23.Nominations

23.Nominations - Presidential Selection II Primaries...

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Unformatted text preview: Presidential Selection II: Primaries, Caucuses, etc. 1 Parties and Nominations Imagine a different world where we had party conventions choose presidential nominees. Delegates, say state party officials, Members of Congress, etc. would go to convention free to do whatever they wish. Would we get the same sort of candidates as we actually get from our com- plicated primary-caucus-convention system? Would we have had Clinton v. Dole in 1996? Probably not. More likely a system run by pros would have produced say Clinton v. Colin Powell, who was generally the Republican most likely to have beaten Clinton. But the reason that Powell did not run and did not win was not the personal considerations he claimed, but rather the structure of a nominating system that made it impossible for a moderate such as Powell to win the nomination, even though he was the most likely winner in November. Al Gore also would probably not have been the candidate of the Democratic party in 2000. For Kerry in 2004 it is not so clear. The why? is the point of this lecture. 2 The Role of Parties The fundamental role of political parties is to nominate candidates; to decide what kind of candidates the voters will choose from. Most observers don’t think they do it well. I remember no presidential elec- tion in which it was not said by large numbers of people that the choice they faced was between two mediocrities—lesser of evils. 1 Partly that is just short historical perspective; we forget that we have said the same thing about all previous elections (and we’ll say it again in 2012). But partly it is true in an objective sense. Our candidates are not “best” in absolute sense • Not most popular • Not even most electable • Not most typical of their party. What are they “most” of? Most suited to winning a peculiar two-stage contest, distorted by the funny mathematics of the electoral college at the second stage, but even more by 51 varied and changing sets of rules at the first. 3 Basics First Presidential candidates are nominated by party conventions. Since parties were not anticipated in Constitution, there are no provisions for how such a process might work. The Constitution first Who Controls the Process? The parties themselves do. And the rules under which Democrats and Republicans work are different. We have two presidential nominating systems, not one. There are no national election laws to speak of, and parties are essentially unregulated private groups. 2 So we have no fixed structure for this process. What we have instead is historical experiments, in which certain forms and practices have emerged— and they have gradually been recognized in state ballot access laws....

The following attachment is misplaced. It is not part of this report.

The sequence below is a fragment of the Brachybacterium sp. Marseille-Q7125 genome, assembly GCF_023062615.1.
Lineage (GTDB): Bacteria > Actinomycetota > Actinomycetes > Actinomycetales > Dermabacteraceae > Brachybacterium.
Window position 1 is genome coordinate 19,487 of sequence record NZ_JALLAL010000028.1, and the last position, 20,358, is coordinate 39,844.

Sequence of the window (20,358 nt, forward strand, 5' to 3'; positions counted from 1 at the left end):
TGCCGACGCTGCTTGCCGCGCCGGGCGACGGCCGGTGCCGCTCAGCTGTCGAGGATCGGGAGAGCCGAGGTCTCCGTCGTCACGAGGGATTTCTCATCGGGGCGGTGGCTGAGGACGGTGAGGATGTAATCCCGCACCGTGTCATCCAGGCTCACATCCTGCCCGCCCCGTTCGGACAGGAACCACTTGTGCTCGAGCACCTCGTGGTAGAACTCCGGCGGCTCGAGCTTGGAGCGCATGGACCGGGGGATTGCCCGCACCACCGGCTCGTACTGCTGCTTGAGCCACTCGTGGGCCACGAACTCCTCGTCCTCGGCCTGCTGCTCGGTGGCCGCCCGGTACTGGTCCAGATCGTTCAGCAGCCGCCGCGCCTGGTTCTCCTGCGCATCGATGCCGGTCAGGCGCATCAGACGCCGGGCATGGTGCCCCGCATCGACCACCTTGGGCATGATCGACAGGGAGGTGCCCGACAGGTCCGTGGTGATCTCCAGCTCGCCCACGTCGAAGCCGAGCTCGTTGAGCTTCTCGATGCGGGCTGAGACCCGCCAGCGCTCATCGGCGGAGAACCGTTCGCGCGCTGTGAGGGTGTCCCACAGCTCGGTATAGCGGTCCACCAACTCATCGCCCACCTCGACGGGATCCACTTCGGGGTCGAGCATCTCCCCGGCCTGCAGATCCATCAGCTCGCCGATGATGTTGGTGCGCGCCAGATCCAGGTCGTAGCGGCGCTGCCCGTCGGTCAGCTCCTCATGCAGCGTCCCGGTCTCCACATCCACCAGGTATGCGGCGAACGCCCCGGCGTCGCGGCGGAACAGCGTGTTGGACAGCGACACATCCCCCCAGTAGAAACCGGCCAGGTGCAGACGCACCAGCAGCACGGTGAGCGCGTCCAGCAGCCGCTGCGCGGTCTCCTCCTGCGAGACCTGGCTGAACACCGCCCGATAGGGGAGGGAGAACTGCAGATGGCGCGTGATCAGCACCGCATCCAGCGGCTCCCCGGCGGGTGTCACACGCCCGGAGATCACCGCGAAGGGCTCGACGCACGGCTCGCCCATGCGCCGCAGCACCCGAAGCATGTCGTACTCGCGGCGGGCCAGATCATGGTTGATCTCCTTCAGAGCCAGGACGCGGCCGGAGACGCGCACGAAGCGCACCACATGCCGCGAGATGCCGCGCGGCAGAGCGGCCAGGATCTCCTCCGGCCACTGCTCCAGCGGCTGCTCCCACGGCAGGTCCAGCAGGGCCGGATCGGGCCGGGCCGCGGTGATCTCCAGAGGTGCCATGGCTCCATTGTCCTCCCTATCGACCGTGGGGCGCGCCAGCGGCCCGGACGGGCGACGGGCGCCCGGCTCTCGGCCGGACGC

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23.Nominations - Presidential Selection II Primaries...

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